On the subject of sports vision and science that you raise, our colleagues David Kirschen (optometrist) and Daniel Laby (ophthalmologist) in your neck of the woods seem to be developing a pretty good scientific handle on the subject that goes well beyond, as you put it, just practicing the sport more. They are a nice example of collaboration that should be occurring more in our fields, and you can read more about it here.
At first blush I liked your analogy about catchers, but consider the flaw in the logic. Catchers may actually be at a disadvantage in hitting because their consistent angle on the pitch is its action at a point beyond where the hitter sees it, and a considerably lower angle. What sharpens a catcher’s eye to be excellent defensively is quite different from reacting to the pitcher’s release point and spin in an upright stance. Additionally, a catcher’s visual perspective is with his body squared to the ball and both eyes straight ahead, whereas most hitters have their body at a right angle to the catcher, with considerably asymmetric convergence. Further, catchers may represent a bit of a skewed population because they are self-selected for a position where hitting or speed isn’t their main attribute. Power and accuracy of one’s arm, blocking balls in the dirt, and calling a game/handling pitchers are relatively more valued. As the best coaches will tell you, and science supports, practice doesn’t make perfect. Perfect practice makes perfect. So whether in baseball or in reading, sometimes someone with a vision therapy background can help optimize outcomes beyond what orthoptics provides.
Well, that’s quite enough for a lazy Sunday afternoon on this Coast, waiting for yet another big snowfall mid-week. Thank you again for your comments, and the respectful note at the end of your remarks. I trust this clarifies any confusion as well, and I thoroughly enjoyed the exchange. Please stay tuned to the blog, and I welcome your comments at any time in the best interests of patient care.
I am glad you were comfortable with me responding. As you are aware I have been interested and studied these issues over an extended period of time. I have no professional axe to grind but prefer clarity. I will VERY BRIEFLY comment on some of the interesting points you raised.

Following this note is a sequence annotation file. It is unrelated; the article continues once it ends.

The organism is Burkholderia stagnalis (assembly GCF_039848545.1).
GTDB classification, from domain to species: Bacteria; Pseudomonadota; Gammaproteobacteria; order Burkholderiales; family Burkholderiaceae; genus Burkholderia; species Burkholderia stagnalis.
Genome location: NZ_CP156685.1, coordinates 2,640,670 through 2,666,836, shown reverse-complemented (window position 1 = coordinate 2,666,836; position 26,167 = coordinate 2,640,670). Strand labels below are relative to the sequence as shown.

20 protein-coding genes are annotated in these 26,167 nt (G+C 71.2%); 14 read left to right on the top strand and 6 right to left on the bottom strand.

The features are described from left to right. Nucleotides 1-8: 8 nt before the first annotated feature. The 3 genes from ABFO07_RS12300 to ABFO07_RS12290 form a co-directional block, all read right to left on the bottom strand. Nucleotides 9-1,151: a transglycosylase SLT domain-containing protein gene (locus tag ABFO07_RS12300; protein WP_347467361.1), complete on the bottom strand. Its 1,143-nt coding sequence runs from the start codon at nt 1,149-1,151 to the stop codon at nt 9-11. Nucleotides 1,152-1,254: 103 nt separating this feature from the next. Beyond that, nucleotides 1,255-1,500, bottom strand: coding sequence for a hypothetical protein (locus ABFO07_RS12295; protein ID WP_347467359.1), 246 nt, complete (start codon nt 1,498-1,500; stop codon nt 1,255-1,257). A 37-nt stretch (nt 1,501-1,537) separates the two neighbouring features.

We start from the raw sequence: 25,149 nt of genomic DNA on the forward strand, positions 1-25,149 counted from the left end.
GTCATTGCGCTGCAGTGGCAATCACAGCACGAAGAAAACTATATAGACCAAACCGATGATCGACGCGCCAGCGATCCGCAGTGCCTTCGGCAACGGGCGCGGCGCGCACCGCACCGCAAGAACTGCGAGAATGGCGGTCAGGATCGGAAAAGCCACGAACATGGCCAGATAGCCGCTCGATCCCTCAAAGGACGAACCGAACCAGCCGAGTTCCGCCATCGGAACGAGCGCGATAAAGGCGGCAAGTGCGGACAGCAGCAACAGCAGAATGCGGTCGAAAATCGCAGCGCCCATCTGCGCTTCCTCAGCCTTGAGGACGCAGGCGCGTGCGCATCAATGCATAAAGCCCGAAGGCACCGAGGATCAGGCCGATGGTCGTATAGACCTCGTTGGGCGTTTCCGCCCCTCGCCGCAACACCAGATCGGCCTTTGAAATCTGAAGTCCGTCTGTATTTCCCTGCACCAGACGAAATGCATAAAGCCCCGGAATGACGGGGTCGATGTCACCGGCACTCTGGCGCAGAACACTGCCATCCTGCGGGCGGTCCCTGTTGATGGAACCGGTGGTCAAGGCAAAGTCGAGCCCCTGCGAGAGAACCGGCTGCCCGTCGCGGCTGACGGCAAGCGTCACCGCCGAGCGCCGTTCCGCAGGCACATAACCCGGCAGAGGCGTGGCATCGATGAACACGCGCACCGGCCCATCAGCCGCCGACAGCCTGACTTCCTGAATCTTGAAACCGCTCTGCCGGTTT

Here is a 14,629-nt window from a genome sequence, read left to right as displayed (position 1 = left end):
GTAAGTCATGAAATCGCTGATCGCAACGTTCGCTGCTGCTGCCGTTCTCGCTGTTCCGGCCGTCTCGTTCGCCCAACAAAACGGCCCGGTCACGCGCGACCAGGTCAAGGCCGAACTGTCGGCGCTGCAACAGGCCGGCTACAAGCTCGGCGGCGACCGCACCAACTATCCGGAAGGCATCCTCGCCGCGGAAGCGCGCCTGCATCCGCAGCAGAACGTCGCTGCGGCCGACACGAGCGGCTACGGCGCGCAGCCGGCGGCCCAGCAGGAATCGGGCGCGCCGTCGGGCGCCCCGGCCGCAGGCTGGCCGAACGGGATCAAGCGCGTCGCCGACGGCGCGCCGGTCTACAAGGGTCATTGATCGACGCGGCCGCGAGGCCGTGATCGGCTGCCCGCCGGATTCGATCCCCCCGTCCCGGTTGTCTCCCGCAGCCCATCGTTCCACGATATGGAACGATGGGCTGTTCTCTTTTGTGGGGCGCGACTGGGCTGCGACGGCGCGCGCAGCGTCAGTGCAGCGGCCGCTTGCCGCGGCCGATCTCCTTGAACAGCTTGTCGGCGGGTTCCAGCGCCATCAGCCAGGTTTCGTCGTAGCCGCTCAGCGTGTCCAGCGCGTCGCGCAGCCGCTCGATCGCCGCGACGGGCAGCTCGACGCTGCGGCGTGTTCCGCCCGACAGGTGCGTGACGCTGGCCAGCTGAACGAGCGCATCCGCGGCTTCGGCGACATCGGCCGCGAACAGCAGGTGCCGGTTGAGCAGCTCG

1- You finessed the history of the fields here a little. Strabismology was well identified as a subspecialty long before Skeffington. Simply glancing at older texts from the early 1900’s and well before would show that. See Helveston’s wonderful chapter in von Noorden’s history text for the USA component but the overall history spans thousands of years worldwide. The German’s for example were there well before us. Pediatric Ophthalmology arose differently and traces its roots to the 1800’s (see the updated text by Ken Wright, MD – I penned the history chapter). Due to the nature of the age at which amblyopia and strabismus often are identified Pediatric Ophthalmologists became the group most expert in Strabismus. However even over the World today those two fields are not always one. My comment re neurosciences was simply to counter the idea that ophthalmologists were only interested in eyes – that simply is not true.
I have enjoyed meeting many academic optometrists and count more than a few as friends. But we do not always agree! 🙂
2.I had the wonderful opportunity to chat with Hubel & Wiesel when they attended a major Pediatric Ophthalmology meeting. I could also deconstruct parts of their work but that misses the forest for the trees. We are always trying to preserve stereo acuity and approach treatment of amblyopia and strabismus in that manner. I have helped many many patients that had VT to no avail. Does that implicate the field?
3.I disagree with your characterization of Orthoptics. In fact our Orthoptist was certified in the CITT to provide VT in the study. The combination of an orthoptist and a pediatric ophthalmologist is powerful. The book you reference is really a dicussion for another day. However I have a practice thathas a very large adult component. We use orthoptic intervention all the time as well as surgical and have recovered stereo acuity in some that were told they’d never have it. They just don’t write books. We carefully investigate all options before intervening.
4. The issue here is the implication that I did not know that kids can’t be treated at an older age when I have published on this! There is no one I am aware of that disagrees that success rates drop as children age and we’d prefer strongly to get them early. FYI I offer amblyopia therapy at any age after discussing the known data. Yes, for TV this discussion is complicated, and so gets edited (not under my control). Would you disagree that we want children as early as possible?